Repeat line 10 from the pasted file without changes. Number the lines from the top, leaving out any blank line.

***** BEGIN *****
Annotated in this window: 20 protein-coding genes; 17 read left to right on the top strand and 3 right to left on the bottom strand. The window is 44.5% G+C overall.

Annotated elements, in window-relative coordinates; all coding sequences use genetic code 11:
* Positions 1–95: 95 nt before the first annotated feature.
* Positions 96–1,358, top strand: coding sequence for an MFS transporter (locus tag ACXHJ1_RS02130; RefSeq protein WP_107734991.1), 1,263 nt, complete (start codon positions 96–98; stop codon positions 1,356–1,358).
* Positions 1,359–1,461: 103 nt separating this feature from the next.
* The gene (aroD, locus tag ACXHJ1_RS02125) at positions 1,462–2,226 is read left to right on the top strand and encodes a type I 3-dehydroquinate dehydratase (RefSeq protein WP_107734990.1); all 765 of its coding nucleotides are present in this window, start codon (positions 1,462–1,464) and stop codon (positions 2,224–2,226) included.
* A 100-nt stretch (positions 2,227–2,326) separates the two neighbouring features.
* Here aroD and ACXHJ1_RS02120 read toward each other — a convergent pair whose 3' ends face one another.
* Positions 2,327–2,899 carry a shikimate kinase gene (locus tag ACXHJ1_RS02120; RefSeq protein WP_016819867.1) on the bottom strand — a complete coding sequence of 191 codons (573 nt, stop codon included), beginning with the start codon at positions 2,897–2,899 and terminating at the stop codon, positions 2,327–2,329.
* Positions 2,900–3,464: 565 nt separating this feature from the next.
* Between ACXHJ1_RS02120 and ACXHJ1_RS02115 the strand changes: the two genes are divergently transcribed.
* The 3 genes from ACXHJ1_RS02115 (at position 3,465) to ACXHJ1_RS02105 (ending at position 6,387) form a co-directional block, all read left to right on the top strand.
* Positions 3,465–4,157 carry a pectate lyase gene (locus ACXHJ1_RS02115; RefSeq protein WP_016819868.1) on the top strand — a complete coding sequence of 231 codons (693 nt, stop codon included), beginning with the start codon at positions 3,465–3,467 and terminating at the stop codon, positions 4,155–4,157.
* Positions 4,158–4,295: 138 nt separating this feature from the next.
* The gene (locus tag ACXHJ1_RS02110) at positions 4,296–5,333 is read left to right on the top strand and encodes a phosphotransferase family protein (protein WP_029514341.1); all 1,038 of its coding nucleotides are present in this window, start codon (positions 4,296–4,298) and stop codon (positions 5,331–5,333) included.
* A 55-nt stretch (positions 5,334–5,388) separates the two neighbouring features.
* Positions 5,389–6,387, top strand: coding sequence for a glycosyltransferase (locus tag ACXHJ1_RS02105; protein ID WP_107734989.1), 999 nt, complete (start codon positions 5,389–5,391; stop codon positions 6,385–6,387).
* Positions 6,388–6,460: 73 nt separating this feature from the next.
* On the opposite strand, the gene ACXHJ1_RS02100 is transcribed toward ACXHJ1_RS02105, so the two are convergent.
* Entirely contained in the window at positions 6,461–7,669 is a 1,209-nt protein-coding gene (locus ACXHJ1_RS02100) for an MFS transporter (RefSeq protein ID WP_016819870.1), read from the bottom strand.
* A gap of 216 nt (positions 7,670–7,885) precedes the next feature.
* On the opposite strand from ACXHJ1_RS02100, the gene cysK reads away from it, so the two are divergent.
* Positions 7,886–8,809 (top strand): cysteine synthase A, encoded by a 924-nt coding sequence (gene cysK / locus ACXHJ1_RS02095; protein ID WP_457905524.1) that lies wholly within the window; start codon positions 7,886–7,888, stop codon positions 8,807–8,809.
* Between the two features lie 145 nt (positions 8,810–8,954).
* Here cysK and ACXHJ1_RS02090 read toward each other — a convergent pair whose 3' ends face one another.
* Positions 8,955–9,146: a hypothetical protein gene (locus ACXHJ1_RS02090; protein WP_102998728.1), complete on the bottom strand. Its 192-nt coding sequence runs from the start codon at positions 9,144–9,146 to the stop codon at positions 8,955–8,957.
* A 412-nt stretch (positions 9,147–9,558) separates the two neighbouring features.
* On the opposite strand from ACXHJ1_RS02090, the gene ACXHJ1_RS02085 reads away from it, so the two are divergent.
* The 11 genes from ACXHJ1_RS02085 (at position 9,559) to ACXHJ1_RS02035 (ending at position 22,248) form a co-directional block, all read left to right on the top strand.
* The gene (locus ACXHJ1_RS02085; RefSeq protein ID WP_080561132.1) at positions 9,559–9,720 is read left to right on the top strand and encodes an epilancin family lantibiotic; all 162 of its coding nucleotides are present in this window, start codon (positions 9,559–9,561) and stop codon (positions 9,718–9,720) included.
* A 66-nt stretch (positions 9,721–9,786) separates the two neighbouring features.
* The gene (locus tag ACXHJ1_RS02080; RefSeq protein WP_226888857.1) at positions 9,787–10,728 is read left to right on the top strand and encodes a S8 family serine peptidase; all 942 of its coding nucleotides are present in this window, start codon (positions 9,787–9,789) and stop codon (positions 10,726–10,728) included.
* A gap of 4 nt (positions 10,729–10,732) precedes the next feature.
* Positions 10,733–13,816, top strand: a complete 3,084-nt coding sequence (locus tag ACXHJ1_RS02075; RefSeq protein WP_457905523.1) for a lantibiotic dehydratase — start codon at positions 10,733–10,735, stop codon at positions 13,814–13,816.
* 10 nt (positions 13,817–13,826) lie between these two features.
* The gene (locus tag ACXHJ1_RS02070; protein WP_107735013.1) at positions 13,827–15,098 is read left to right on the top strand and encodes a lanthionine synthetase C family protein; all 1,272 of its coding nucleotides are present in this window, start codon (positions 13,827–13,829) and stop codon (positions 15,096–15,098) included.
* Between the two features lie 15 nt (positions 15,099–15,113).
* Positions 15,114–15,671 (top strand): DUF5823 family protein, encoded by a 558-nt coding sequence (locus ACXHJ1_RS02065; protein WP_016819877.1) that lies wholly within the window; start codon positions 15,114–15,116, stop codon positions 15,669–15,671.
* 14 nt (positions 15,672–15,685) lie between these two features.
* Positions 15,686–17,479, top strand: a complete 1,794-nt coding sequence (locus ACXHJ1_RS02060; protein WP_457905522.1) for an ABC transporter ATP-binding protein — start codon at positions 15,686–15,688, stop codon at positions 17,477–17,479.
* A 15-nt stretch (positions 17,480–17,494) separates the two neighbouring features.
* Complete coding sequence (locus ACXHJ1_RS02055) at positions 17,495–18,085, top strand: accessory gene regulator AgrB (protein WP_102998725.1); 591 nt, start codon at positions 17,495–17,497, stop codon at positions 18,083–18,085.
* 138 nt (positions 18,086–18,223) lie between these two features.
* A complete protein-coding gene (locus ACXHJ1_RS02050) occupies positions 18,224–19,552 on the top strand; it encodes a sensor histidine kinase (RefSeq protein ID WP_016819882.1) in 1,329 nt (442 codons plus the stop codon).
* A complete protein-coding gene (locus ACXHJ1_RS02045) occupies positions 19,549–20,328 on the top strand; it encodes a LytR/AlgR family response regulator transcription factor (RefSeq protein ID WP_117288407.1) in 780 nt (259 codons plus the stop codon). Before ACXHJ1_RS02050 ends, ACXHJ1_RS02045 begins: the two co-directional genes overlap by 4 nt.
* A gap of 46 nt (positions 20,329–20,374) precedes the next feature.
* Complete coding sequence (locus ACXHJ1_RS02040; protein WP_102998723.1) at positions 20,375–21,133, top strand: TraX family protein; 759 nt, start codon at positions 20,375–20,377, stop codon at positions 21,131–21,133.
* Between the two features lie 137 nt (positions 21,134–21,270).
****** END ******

* Positions 2,900–3,464: 565 nt separating this feature from the next.